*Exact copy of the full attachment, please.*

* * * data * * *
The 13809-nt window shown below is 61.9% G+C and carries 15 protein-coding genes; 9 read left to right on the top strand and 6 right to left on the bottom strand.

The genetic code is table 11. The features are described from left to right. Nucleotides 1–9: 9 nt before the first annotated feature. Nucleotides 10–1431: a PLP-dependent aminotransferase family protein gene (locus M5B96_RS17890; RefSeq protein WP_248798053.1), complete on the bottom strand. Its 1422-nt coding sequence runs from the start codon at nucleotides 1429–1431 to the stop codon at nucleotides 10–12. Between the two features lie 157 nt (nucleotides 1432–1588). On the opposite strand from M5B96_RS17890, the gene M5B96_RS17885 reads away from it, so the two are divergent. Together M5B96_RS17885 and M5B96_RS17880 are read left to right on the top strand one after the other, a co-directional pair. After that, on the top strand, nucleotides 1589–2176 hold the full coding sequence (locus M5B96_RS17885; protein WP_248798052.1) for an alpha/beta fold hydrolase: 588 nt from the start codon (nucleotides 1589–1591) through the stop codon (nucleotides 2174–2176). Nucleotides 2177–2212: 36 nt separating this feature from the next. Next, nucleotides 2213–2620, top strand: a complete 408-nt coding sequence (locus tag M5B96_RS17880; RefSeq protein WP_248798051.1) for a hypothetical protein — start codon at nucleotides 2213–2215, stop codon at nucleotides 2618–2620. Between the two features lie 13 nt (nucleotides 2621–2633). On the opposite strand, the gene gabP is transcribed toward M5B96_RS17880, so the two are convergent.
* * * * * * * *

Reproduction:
The 13809-nt window shown below is 61.9% G+C and carries 15 protein-coding genes; 9 read left to right on the top strand and 6 right to left on the bottom strand.

The genetic code is table 11. The features are described from left to right. Nucleotides 1–9: 9 nt before the first annotated feature. Nucleotides 10–1431: a PLP-dependent aminotransferase family protein gene (locus M5B96_RS17890; RefSeq protein WP_248798053.1), complete on the bottom strand. Its 1422-nt coding sequence runs from the start codon at nucleotides 1429–1431 to the stop codon at nucleotides 10–12. Between the two features lie 157 nt (nucleotides 1432–1588). On the opposite strand from M5B96_RS17890, the gene M5B96_RS17885 reads away from it, so the two are divergent. Together M5B96_RS17885 and M5B96_RS17880 are read left to right on the top strand one after the other, a co-directional pair. After that, on the top strand, nucleotides 1589–2176 hold the full coding sequence (locus M5B96_RS17885; protein WP_248798052.1) for an alpha/beta fold hydrolase: 588 nt from the start codon (nucleotides 1589–1591) through the stop codon (nucleotides 2174–2176). Nucleotides 2177–2212: 36 nt separating this feature from the next. Next, nucleotides 2213–2620, top strand: a complete 408-nt coding sequence (locus tag M5B96_RS17880; RefSeq protein WP_248798051.1) for a hypothetical protein — start codon at nucleotides 2213–2215, stop codon at nucleotides 2618–2620. Between the two features lie 13 nt (nucleotides 2621–2633). On the opposite strand, the gene gabP is transcribed toward M5B96_RS17880, so the two are convergent.